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Quality Control in Additive Manufacturing

Using Industrial Computed Tomography

Quality Control in Additive Manufacturing


3D printing is the fastest growing manufacturing technology of this century. New materials, new processes, new machines appear on a daily basis. The success is undeniable and its future shines brightly, but also opens the door for new types of 3D printing defects.

As products with high complexity and a low number of units are the sweet spot of the technology today, first adopters are amongst aerospace, medical, and military usages, with high demands in quality, security, and certification.

The Challenge

The improvement of generative design, topology optimization, light-weight lattice structures, and simulation leads to more complex designs. The freedom of complexity is a significant problem for traditional inspection methods. As more than 50 parameters influence the outcome of a metal printing job, 3D printing quality remains to be a constant challenge.

New technology asks for new inspection methods, taking the possibilities and challenges of the new technology into account. Additively manufactured products need to be thoroughly inspected to certify them for high risk use cases. The best method is computed tomography (CT), delivering the only reliable technology for the identification of 3D printing defects, enabling the best possible 3D printing quality.

The Volume Graphics Solution: 3D Printing Inspection, from Powder to Part

VGSTUDIO MAX enables customers to do powder analyses, meltpool data analyses, and correlation to CT data, as well as post-build dimensional and defect analyses on additively manufactured parts, both internal and external.

VGSTUDIO MAX is therefore a universal tool to identify the most important subjects of 3D printing defects originating from raw material to the post processed end product. No matter how complicated the shape might be, Volume Graphics enables your metrology department to sign off processes and inspect your 3D printed parts.

A part manufactured using selective laser melting (Image courtesy of FIT AG)


Volume Graphics gives you one comprehensive tool for all your tasks that provides you with instructive results and the possibility to establish efficient workflows:

The Volume Graphics Solution in Detail

Additive Manufacturing – Powder Analyses

Powder is the base for many additively manufactured parts. The size and shape distribution of new and recycled powder particles influences the build process. It affects how powder gets distributed, influences the melt process, and can cause defects that are visible later in the final part. Grain contaminations, trapped air, grain sizes, and shapes can be analyzed with VGSTUDIO MAX, automatically for tens of thousands of particles.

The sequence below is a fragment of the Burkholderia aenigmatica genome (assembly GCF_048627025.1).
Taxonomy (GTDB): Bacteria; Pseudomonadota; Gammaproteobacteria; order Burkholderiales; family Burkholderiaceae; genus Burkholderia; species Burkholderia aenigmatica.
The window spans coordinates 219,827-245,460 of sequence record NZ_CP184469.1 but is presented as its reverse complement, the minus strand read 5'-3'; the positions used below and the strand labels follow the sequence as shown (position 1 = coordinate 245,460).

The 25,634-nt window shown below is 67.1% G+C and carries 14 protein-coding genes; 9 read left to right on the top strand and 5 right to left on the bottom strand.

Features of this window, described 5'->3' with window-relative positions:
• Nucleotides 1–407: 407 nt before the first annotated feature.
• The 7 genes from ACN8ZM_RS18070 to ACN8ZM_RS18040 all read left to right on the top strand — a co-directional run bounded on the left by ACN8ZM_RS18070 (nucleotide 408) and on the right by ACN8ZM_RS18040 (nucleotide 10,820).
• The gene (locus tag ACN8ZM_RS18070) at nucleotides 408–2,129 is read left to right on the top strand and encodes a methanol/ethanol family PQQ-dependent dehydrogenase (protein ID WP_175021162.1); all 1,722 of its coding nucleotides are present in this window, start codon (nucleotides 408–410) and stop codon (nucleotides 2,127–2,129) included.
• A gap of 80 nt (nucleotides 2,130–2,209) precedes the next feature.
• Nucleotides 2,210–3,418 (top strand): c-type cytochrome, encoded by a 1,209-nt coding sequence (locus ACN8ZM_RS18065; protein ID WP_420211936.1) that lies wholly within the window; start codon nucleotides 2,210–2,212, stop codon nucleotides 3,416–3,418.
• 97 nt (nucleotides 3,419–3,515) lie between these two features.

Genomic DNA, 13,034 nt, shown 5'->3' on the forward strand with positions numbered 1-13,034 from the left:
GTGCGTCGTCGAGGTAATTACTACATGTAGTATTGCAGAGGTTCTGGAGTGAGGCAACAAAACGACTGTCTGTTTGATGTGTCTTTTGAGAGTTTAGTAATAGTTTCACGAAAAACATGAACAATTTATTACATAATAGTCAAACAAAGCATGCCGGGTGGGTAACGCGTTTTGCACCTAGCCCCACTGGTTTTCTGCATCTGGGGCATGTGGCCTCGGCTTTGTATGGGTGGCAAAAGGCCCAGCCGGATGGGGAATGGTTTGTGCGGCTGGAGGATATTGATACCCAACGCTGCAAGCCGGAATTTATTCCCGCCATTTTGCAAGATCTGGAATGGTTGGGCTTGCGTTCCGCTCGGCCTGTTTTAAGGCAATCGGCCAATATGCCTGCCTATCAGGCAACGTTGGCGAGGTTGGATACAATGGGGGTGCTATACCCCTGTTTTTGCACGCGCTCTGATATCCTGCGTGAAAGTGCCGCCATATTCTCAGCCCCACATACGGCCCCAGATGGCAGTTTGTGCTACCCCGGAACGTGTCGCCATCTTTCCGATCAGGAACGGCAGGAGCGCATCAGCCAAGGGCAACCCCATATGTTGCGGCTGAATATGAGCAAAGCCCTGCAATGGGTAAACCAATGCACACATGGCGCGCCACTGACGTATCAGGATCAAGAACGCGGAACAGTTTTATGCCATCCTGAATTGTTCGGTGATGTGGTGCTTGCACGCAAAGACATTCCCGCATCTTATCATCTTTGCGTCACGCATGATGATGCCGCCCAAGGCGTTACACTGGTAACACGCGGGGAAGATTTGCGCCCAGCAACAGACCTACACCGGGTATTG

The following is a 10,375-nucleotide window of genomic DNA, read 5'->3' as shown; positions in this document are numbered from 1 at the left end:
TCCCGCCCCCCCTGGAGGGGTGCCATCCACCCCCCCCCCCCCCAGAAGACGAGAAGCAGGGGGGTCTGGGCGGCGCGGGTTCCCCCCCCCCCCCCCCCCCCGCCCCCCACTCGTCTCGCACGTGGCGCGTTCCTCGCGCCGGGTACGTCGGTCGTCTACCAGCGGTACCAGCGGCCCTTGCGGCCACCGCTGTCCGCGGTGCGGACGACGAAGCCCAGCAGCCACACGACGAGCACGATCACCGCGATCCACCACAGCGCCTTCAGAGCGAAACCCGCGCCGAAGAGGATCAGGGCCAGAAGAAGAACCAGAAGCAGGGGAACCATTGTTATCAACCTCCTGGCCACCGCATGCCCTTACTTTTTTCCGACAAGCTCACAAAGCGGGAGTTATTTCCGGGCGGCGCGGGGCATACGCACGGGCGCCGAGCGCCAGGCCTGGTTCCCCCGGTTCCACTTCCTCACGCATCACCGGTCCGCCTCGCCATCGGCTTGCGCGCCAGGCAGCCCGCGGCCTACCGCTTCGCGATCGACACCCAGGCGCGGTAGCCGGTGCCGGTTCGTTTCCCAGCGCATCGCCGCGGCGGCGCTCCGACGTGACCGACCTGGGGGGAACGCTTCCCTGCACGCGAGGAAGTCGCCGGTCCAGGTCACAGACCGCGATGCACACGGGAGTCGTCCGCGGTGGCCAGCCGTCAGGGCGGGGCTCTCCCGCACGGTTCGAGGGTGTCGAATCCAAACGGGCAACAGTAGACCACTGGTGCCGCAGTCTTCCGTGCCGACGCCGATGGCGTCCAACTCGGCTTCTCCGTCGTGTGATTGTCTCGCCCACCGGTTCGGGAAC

Morphological analysis of a metal powder: Volume, Surface Area, Sphericity, Compactness, Grain Size Distribution (Images courtesy of TPW Prüfzentrum)

Open cell struts of a foam (Images courtesy of TPW Prüfzentrum)

Material grain cells of a foam (Images courtesy of TPW Prüfzentrum)

3D Printing Defect: Porosity

Metal printing based on powder is similar to welding, coming with challenges like voids, porosity, and cracks in the final product, which needs to be qualified for its structural integrity.

CT-based defect analyses can be used to identify individual voids and inclusions and determine their sizes and shapes. Filtering of the defects by, e.g., sphericity, compactness, or distance to surface allows to distinguish between defect formation mechanisms.

CT based defect analyses can be used to identify individual voids and inclusions and determine their sizes and shapes (Density cube 10x10x10 mm, AlSi10Mg; Source: FIT AG)

CT-based defect analyses can be used to identify individual voids and inclusions and determine their sizes and shapes (Density cube 10x10x10 mm, AlSi10Mg; Image courtesy of FIT AG)

Meltpool Analysis

The melt pool data is a slice-based information of temperature, geometry, or other physical parameters during the build process. It can be compared with the actual CT data. Conspicuous features in the melt pool can be looked up in the CT data to define regions of interest for thorough 3d printing defect analyses.

Workflow of a melt pool analysis: Center top two images are the CAD design of the sphere with defects and the finished product. Down the right side are the QM Meltpool 3D images, down the left are the CT scan results. Bottom six figures demonstrate the correlation between defects predicted, and then identified, by the two technologies (Image: Sintavia)

Dimensional Part Inspection

Dimensional variations also occur in additively manufactured parts, leading to complex warpage. VGSTUDIO MAX provides a full suite of measurement capability from complex alignments to customizable measurement reports. Dimensions as well as GD&T analyses can be automated and applied to CT and mesh data.

Together with 3D comparisons, wall thickness and surface profile analyses, VGSTUDIO MAX provides full first article inspection capability, helping to certify your additive manufacturing process. VGSTUDIO MAX can also measure geometries resulting from 3D printing simulations, helping to choose the right parameters for your 3D printing job.

Measurements on an additively manufactured part

Structural Mechanics Simulation

VGSTUDIO MAX enables structural mechanics simulation (SMS) directly on CT scans. Loads and constraints are applied to the CT scanned model, not just the CAD file. Stress concentrations due to geometrical flaws and pores can be simulated and visualized without volume meshing.

Read more about our solutions for micromechanics simulation.

Visualized force lines in an additively manufactured part computed by VGSTUDIO MAX


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